Mormons, Catholics … what’s the difference?

Mormon

Catholics learn from childhood that God is a Spirit – a being without a material body. In Jesus Christ, He was incarnated as a man. Nevertheless, the human nature of the Son was something that He took on; it was not part of His original nature. The Mormon view of God is vastly different. To begin with, the LDS God looks an awful lot like your neighbor: “The Father has a body of flesh and bones as tangible as man’s; the Son also; but the Holy Ghost has not a body of flesh and bones, but is a personage of Spirit” (Doctrine and Covenants 130:22). Indeed, for the Mormon, God the Father is an exalted man, not an omnipresent Spirit:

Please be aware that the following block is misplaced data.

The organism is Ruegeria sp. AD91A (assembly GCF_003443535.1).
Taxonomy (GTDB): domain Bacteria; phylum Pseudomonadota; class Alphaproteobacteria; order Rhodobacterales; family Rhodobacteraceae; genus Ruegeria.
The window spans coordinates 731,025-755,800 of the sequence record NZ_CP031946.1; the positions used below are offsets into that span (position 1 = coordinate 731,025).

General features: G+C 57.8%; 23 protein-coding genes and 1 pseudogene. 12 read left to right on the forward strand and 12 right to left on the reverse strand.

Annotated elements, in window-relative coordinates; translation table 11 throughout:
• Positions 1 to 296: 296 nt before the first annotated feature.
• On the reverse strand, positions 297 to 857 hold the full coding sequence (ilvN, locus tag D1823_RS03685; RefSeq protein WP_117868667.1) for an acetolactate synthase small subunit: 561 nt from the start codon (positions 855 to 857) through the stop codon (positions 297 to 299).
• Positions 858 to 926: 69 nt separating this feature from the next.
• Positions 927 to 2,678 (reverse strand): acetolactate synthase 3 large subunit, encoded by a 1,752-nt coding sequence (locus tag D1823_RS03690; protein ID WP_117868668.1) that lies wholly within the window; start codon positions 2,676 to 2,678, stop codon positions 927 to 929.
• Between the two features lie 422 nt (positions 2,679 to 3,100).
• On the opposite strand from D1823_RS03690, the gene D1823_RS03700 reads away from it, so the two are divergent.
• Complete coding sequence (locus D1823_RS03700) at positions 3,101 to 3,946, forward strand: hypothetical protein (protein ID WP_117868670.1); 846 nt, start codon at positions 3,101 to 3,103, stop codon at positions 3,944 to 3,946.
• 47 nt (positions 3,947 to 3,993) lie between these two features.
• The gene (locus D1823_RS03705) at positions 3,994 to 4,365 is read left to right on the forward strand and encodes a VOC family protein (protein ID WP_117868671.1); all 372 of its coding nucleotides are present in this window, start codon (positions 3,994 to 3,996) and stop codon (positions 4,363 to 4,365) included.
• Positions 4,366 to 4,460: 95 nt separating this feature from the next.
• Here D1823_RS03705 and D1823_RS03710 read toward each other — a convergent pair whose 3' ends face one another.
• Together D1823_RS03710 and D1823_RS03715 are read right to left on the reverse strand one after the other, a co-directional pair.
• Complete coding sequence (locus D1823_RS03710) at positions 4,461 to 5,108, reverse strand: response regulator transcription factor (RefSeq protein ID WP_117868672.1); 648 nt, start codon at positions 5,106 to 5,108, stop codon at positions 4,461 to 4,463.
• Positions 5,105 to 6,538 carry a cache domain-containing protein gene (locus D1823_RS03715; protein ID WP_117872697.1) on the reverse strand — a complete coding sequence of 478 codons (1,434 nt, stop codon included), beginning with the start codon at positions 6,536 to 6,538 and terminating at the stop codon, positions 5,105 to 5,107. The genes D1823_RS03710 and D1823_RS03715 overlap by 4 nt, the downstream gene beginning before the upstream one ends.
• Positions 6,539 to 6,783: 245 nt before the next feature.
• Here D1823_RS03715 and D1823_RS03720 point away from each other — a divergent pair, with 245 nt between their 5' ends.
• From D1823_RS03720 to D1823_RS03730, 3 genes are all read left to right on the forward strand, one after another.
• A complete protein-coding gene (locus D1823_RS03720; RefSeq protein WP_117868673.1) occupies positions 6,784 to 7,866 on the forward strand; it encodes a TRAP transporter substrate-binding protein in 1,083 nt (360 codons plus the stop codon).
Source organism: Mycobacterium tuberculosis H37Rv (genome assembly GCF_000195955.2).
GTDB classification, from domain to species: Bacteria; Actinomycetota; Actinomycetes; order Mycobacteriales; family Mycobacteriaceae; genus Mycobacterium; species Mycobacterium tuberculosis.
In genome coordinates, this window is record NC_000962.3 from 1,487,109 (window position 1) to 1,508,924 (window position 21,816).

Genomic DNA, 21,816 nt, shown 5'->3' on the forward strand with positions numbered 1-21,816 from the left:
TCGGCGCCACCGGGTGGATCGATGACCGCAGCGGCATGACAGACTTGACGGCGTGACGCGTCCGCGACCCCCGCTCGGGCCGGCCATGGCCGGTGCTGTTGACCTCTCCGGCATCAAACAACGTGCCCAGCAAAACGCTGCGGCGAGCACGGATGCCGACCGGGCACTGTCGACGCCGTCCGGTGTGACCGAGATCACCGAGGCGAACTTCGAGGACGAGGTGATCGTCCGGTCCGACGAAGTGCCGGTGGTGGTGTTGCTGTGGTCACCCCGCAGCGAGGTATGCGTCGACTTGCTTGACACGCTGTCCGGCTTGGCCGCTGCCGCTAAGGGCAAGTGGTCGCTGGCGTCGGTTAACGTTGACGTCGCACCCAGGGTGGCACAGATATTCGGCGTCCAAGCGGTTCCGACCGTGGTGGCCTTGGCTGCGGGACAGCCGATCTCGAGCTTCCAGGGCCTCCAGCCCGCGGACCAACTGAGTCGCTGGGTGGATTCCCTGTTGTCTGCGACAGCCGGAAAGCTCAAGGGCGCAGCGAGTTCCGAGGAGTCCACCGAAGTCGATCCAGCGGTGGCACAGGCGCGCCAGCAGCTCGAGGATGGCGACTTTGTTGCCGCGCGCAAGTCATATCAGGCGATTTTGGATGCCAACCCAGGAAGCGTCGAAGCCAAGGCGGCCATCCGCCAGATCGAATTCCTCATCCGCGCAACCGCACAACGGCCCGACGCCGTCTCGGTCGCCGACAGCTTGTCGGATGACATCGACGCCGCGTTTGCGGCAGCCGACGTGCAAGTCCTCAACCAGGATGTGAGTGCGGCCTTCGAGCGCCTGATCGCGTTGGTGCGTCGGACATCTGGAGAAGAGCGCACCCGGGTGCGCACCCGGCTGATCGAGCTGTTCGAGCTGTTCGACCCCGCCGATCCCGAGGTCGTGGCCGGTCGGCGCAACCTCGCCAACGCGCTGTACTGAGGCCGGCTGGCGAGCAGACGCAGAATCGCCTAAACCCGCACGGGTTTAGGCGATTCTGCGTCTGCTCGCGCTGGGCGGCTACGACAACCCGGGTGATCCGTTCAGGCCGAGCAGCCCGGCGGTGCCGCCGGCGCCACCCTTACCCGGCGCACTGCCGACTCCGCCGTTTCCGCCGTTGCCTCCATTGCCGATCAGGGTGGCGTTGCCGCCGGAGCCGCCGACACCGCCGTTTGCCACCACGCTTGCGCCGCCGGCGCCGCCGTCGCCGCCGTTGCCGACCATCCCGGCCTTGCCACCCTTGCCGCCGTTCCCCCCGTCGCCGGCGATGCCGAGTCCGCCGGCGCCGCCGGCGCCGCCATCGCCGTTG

“Latter-day Saints perceive the Father as an exalted Man in the most literal, anthropomorphic terms. They do not view the language of Genesis as allegorical; human beings are created in the form and image of a God who has a physical form and image (Genesis 1:26)” (Encyclopedia of Mormonism, “God”). In this way, God has arms, legs, flesh, passions – all things that we, his children, have ourselves.

But wait, there’s more. Not only is Heavenly Father a man, but he lives with his wife on a planet near the star Kolob (Abraham 3:2-3, 16). There, from a distance, he reigns over the earth. To say these beliefs are outside the mainstream of Christianity is like saying Hitler wasn’t a very observant Jew. So divergent is the Mormon theology of God from that of orthodox Christianity, that the two can hardly be said to be related. The controversy over whether or not Mormonism is Christian springs from this fact.

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